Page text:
Benjamin Albert Woodyard was born and brought up in Chelmsford. During the war he served in the army and was killed in action in October 1918, less that three weeks before the Armistice. His home was in South Primrose Hill. A brother was accidentally killed while serving with the Royal Engineers two months later.


Sapper, 79th Field Company, Royal Engineers

accident at Dovercourt while serving in the Royal Engineers.

Benjamin’s mother died aged 62 on 6th March 1920 at her South Primrose Hill Home and was buried at Chelmsford Borough Cemetery four days later. Her husband was buried in the same grave on 20th November 1924 having died aged 70.

Benjamin was one of the ‘South Primrose Hill Boys’.


Benjamin was born in Chelmsford in 1896, the son of the stone mason Joseph Alfred Woodyard and Alice Woodyard (nee Willis). He was christened at St Mary’s Church, Chelmsford on 31st July 1896. At that time his father lived at 14 South Primrose Hill.

Benjamin’s father had been born in 1854 in Chelmsford; his mother c1854 in Islington, London. The couple had married at St. Mary’s Church, Chelmsford on 19th November 1876.

At the time Benjamin’s father was aged 22, a stone mason, resident in Chelmsford, and the son of Frederick Woodyard, a carpenter. Benjamin’s mother was aged 21, resident in Chelmsford, and the daughter of William Wills, also a carpenter.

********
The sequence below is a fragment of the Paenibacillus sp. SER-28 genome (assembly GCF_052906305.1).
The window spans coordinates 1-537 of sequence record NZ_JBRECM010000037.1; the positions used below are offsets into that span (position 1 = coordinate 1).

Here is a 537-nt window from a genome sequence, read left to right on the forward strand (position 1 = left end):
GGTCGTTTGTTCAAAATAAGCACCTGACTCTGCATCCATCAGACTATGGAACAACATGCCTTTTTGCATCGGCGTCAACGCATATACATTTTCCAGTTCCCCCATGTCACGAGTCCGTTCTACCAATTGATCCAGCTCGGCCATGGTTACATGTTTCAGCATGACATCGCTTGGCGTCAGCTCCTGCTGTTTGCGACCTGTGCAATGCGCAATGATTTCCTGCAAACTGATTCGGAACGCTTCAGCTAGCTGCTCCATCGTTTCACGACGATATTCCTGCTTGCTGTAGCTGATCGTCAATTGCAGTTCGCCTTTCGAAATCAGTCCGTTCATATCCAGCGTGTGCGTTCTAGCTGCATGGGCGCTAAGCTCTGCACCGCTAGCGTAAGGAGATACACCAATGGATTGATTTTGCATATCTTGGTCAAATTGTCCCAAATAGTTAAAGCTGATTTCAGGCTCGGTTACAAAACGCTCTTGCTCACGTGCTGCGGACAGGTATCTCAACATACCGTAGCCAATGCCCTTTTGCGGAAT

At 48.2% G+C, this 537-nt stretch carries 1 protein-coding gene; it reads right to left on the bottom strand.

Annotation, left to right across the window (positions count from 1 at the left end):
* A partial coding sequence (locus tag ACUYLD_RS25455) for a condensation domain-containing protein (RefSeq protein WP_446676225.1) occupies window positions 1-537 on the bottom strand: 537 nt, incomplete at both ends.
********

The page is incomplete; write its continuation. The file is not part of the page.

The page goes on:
By 1881 Benjamin’s parents had moved to 22 Broomfield Road, Chelmsford, with Benjamin’s father employed as a stone mason.

In 1891 they were living at 11 South Primrose Hill (today number 54). Benjamin’s father remained a mason, working for the firm of Wray & Fuller of Springfield Road..

Benjamin’s had seven siblings, all Chelmsford-born: Joseph Adams Woodyard (1877-1919), Harry Godfrey Woodyard (1879-1956), Alice Rebecca Woodyard (born in 1881), Leonard Herbert Woodyard (1883-1883), Clara Marion Woodyard (1884-1966), Agnes Mary Woodyard (1887-1956), and Ethel Louisa Woodyard (1893-1971).

At the time of the 1901 census five year-old Benjamin was living with his parents and five elder siblings 14 South Primrose Hill

(subsequently renumbered twice and today’s number 68). His father a stone mason, his brother Joseph was a carpenter and his brother Harry was an electrical engineer.

A decade later 15 year-old Benjamin was recorded by the 1911 census living at the same house as in 1901, but then numbered 18, accompanied by his parents and sister Ethel. Benjamin was an attendant; his father a labourer at Hoffmann’s and his sister a cashier at a china shop.

Benjamin enlisted into the army at Chelmsford. He was killed in action on 23rd October 1918 while serving as Sapper 530065 (at one time T212) in the 79th Field Company of the Royal Engineers. He is buried at Cross Roads Cemetery, Fontaine-Au-Bois, Nord, France (grave: I. C. 20). He was 21.

On 15th November 1918 the Essex County Chronicle published the following family announcement:

“Woodyard (Ben). - Killed in action, 23rd Oct., 1918. 530065 Sap. B. A. Woodyard, R.E., of 30 South Primrose Hill, Chelmsford.”

Benjamin is commemorated on the Civic Centre Memorial, Chelmsford and by the Chelmsford Parish Great War Memorial in Chelmsford Cathedral. He was entitled to the British War Medal and Victory Medal.

The 1918 register of electors listed Benjamin’s parents at the same house as in 1911, then numbered 30 South Primrose Hill (today’s number 68).

Benjamin’s eldest brother, Joseph Adams Woodyard, was killed three months later, on 25th January 1919, in a motorcycling